Statistics for travel behavior

In fall 2019, I co-taught a seminar on how people’s attitudes affect their travel behavior. As part of this seminar, I gave a crash course in statistics for travel behavior, covering topics including linear regression, factor analysis, discrete choice models, count models, and structural equation models. I created an extensive slide deck with visual demonstrations of most of these model forms.

The goal of this course was not to teach students how to fit these models, but to give students an understanding of what model forms are out there, when it is appropriate to use them, and how to interpret their results.

The slides are available as PDF or as LaTeX source.

Correlations between two factors shown in a distorted factor space, with non-orthogonal X and Y axes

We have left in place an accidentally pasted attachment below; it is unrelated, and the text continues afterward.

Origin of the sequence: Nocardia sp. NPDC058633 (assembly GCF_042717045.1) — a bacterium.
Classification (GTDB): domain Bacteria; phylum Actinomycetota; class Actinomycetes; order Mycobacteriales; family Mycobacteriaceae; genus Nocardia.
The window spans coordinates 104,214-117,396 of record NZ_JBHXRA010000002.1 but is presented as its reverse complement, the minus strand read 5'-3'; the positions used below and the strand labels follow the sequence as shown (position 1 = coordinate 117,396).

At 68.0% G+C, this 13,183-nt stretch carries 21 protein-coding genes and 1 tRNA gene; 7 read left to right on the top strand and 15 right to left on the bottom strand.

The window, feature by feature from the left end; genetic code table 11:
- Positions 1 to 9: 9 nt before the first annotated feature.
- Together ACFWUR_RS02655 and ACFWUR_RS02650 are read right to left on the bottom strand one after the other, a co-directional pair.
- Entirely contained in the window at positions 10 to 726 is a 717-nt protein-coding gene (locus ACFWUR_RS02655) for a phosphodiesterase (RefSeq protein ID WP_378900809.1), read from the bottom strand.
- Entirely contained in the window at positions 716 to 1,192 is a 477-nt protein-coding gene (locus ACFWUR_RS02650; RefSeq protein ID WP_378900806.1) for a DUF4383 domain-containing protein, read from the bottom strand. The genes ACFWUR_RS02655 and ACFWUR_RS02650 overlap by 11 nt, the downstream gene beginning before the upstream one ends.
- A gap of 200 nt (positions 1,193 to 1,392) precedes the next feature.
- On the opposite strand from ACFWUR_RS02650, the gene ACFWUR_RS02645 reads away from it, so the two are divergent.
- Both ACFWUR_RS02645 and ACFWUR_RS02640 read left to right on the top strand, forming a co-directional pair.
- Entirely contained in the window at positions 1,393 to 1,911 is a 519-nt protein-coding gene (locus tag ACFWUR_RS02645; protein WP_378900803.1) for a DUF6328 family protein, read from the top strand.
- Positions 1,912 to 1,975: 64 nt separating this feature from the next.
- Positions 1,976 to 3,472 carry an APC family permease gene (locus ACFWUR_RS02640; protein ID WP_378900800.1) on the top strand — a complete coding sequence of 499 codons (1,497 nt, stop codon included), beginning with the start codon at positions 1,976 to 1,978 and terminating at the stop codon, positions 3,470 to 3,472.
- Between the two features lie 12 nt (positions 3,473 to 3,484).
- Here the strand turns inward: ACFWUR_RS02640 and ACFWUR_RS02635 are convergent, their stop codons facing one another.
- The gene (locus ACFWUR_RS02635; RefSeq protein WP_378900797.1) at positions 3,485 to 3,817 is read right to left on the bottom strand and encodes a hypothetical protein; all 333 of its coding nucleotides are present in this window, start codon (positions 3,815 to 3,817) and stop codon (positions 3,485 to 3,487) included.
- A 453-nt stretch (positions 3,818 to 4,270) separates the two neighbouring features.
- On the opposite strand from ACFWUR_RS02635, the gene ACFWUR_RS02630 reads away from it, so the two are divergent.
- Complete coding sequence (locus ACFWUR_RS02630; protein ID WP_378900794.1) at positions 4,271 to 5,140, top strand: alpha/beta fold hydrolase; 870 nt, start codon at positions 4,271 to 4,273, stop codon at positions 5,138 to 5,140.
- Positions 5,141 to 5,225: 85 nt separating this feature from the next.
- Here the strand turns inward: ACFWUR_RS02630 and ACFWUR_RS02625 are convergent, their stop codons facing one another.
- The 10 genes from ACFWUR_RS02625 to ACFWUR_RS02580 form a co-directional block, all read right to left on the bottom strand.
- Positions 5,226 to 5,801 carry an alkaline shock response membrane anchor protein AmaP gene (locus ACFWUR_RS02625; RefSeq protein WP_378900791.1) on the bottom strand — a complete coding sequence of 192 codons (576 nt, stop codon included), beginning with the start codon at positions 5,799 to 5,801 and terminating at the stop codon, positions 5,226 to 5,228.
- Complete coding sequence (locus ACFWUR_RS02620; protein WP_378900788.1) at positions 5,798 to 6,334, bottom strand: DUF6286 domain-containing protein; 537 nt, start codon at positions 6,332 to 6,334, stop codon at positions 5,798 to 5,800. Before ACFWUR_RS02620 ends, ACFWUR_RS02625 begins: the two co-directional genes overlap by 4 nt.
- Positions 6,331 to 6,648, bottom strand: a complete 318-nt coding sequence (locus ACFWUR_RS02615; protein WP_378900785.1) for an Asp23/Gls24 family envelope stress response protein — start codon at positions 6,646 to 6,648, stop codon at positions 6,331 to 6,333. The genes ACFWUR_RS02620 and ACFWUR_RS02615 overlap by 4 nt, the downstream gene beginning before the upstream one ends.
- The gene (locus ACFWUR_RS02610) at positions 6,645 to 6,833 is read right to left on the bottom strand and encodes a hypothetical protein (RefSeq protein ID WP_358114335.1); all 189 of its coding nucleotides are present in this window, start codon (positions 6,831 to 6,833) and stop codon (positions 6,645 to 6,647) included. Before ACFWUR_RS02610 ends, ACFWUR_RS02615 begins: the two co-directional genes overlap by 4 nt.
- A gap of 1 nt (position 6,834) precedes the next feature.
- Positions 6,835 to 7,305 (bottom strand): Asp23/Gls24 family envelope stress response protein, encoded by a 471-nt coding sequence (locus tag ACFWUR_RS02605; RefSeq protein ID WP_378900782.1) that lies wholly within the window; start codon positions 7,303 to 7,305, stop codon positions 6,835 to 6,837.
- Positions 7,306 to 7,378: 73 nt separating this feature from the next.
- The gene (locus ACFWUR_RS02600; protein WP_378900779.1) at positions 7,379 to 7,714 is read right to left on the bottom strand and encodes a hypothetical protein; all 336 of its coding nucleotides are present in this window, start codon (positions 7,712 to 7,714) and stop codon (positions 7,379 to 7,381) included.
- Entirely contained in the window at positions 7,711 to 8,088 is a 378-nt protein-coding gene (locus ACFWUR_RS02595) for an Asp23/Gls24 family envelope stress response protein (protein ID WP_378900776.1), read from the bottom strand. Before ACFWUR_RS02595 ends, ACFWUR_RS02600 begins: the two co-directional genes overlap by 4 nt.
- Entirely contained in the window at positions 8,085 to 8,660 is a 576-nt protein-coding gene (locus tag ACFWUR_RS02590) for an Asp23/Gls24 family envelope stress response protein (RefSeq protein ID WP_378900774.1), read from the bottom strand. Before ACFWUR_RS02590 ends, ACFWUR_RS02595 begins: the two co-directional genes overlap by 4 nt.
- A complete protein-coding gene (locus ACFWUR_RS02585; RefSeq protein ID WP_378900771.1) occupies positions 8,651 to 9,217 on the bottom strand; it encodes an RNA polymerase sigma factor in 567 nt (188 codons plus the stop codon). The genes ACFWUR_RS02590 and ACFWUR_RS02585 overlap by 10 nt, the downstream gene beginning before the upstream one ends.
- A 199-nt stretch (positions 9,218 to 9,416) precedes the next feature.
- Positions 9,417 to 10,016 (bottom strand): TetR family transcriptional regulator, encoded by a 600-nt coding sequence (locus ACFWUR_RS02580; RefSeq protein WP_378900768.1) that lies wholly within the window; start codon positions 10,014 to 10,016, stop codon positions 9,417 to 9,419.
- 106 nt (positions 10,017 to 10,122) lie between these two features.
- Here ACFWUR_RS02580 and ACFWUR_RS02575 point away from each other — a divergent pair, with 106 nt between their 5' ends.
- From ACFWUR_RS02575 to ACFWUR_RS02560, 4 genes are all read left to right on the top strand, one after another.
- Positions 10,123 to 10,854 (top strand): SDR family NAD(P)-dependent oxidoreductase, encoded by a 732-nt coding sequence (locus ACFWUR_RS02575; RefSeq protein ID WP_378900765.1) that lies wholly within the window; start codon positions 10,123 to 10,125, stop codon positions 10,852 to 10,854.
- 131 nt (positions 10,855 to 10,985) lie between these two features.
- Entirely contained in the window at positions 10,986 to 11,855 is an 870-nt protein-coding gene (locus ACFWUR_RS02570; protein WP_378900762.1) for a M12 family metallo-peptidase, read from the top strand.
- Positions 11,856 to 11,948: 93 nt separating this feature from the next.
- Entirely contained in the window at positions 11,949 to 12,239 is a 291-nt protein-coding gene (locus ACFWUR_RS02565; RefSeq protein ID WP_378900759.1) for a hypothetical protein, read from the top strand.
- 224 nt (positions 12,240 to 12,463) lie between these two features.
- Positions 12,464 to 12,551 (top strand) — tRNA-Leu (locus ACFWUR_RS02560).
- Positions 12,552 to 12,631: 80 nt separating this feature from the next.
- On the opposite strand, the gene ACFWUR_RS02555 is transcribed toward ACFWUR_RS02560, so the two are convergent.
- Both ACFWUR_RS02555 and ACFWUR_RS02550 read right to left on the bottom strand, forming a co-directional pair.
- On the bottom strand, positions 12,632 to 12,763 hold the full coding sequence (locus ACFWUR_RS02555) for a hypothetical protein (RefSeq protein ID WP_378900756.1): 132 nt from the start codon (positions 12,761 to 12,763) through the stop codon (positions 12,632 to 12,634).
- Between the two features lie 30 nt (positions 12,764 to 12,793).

Visualizing the structure matrix of an oblique factor analysis rotation, from the slide deck.

I am licensing these slides under a Creative Commons Attribution 4.0—basically, you’re free to use these slides as you see fit as long as you attribute them back to me. While you’re by no means obligated to, if you do use some portion of these in your own teaching, I’d love it if you’d drop me a line.

These slides were created with support from the Center for Teaching Old Models New Tricks at Arizona State University, a University Transportation Center funded by the United States Department of Transportation.

Matthew Wigginton Conway
Matthew Wigginton Conway
PhD Candidate in the School of Geographical Sciences and Urban Planning, Arizona State University

I am PhD Candidate in Geography at Arizona State University, where I research how zoning codes influence transport outcomes.